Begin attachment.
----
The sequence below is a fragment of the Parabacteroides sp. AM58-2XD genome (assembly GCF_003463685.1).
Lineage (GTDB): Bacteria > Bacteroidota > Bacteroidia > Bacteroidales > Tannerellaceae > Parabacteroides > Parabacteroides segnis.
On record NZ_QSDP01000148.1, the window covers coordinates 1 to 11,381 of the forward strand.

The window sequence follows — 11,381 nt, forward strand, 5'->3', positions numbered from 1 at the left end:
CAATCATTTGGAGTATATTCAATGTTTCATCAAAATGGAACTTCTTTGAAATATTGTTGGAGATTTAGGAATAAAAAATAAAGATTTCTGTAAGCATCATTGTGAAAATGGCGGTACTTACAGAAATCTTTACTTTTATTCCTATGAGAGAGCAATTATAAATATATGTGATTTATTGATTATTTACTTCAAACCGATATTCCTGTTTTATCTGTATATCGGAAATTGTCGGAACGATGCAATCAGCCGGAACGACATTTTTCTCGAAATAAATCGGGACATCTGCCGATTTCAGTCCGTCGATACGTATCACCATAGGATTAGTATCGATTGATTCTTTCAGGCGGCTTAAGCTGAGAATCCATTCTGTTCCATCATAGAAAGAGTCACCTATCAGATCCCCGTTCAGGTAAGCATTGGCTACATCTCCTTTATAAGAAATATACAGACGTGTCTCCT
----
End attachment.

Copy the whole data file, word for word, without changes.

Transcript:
The sequence below is a fragment of the Parabacteroides sp. AM58-2XD genome (assembly GCF_003463685.1).
Lineage (GTDB): Bacteria > Bacteroidota > Bacteroidia > Bacteroidales > Tannerellaceae > Parabacteroides > Parabacteroides segnis.
On record NZ_QSDP01000148.1, the window covers coordinates 1 to 11,381 of the forward strand.

The window sequence follows — 11,381 nt, forward strand, 5'->3', positions numbered from 1 at the left end:
CAATCATTTGGAGTATATTCAATGTTTCATCAAAATGGAACTTCTTTGAAATATTGTTGGAGATTTAGGAATAAAAAATAAAGATTTCTGTAAGCATCATTGTGAAAATGGCGGTACTTACAGAAATCTTTACTTTTATTCCTATGAGAGAGCAATTATAAATATATGTGATTTATTGATTATTTACTTCAAACCGATATTCCTGTTTTATCTGTATATCGGAAATTGTCGGAACGATGCAATCAGCCGGAACGACATTTTTCTCGAAATAAATCGGGACATCTGCCGATTTCAGTCCGTCGATACGTATCACCATAGGATTAGTATCGATTGATTCTTTCAGGCGGCTTAAGCTGAGAATCCATTCTGTTCCATCATAGAAAGAGTCACCTATCAGATCCCCGTTCAGGTAAGCATTGGCTACATCTCCTTTATAAGAAATATACAGACGTGTCTCCT